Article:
On the Restoration of Cook St. Park
In 2012 the Park was a no-mans land. Gangs gathered there, burned equipment and intimidated people. Girls from English High School fought while others watched and videoed. Gunshots were heard. Drug users shot up. Drinking alcohol was normal behavior. Families would not send their children to the Park.
In 2013, supported by the Parks Commission, neighbors, churches, Councilor Trahant and DPW, we built the first community garden in a City park since the Victory Gardens of World War II. Calvin Anderson transplanted Gateway Park and held a 9/11 service there.
After two summers of gardening, gangs no longer frequent the Park. Alcohol and drug use dropped. Families are returning.
City Council set aside $60,000 for play equipment, converting the tennis court into a play area, fencing off the soccer area, planting trees.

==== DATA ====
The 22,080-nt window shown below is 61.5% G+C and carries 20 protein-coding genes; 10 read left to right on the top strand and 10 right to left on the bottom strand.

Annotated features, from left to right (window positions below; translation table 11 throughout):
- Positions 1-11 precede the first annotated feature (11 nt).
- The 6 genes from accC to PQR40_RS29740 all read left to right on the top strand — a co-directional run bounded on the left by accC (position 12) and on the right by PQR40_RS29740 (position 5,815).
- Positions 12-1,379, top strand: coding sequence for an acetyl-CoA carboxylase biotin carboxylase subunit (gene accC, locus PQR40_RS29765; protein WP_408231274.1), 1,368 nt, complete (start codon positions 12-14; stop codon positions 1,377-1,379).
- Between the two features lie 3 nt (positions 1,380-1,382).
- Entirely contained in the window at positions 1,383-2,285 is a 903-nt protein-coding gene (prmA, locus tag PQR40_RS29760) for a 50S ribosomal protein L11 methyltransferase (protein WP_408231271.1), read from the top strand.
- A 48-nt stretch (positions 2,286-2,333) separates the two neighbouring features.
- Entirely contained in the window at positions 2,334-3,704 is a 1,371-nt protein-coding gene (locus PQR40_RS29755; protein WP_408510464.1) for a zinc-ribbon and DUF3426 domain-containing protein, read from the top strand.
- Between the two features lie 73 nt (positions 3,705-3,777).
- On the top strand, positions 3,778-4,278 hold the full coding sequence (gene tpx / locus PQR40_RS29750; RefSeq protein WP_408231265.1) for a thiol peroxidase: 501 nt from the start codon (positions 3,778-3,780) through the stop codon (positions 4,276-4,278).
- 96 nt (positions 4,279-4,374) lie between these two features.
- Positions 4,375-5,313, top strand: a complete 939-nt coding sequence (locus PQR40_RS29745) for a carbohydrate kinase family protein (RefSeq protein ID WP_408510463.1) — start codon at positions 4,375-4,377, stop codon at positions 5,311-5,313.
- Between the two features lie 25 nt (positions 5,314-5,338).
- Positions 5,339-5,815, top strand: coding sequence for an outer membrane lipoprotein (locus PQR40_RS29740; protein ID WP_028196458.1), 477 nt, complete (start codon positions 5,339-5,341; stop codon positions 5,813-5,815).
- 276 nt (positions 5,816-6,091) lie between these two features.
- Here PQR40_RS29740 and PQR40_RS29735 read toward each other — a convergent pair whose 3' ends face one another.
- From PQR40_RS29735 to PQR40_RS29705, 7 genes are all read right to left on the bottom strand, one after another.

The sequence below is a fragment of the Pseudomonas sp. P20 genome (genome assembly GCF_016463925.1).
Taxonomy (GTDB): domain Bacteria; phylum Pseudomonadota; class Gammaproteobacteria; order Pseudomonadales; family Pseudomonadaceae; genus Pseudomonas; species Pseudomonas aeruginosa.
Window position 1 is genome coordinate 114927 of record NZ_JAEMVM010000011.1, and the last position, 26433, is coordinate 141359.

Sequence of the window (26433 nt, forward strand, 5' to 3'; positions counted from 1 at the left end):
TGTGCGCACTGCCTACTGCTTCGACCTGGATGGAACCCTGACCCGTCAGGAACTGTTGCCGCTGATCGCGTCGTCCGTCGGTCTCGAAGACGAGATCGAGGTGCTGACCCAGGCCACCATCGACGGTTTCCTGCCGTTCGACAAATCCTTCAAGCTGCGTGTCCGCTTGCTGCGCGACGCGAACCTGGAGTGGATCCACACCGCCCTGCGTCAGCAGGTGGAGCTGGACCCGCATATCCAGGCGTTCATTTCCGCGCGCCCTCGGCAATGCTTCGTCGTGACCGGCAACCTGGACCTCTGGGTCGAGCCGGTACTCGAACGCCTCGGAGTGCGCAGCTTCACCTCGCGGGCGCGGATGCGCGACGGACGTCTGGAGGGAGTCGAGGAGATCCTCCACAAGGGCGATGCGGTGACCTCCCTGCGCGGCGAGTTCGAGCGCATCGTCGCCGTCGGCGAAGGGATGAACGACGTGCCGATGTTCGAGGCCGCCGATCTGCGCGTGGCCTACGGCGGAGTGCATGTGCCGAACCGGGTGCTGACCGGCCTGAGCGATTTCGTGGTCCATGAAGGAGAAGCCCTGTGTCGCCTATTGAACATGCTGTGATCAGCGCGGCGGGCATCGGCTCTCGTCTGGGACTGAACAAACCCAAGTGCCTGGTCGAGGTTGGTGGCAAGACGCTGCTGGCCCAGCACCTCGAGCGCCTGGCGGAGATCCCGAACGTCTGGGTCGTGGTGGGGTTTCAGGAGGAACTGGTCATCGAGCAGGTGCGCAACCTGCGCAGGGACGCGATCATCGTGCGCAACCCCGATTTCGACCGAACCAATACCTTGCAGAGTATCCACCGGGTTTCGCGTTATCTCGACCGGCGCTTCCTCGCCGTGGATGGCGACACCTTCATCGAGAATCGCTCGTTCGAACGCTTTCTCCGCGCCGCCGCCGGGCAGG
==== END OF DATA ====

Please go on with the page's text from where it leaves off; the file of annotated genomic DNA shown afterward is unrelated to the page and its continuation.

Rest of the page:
From the success of the garden and Park revival, and through the initiative of Food and Fitness coordinator Kristina Pechulis, the Parks Commission created Rules and Regulations for community gardens and allowed three more gardens to be built in Lynn.
Help us restore the Park for the families, especially the children.
Click above to learn more about this Highlands’ success story, how we engaged the neighborhood, put out a call to action, and built and manage the garden.
Some of the Plants We Grow
We don’t only grow veggies, we teach their origins and their nutrient value. As do we, plants have a history. They were wild plants that evolved through natural selection or that farmers changed to make them edible. For example corn or maize (https://en.wikipedia.org/wiki/
BU Students Learning and Helping
First Year Student Outreach Project: Boston University
These students came a week early before classes to do community service in the city of Boston and it’s neighboring areas. These students came representing the Human rights focus areas, in hopes of learning about different perspectives of life here in Boston.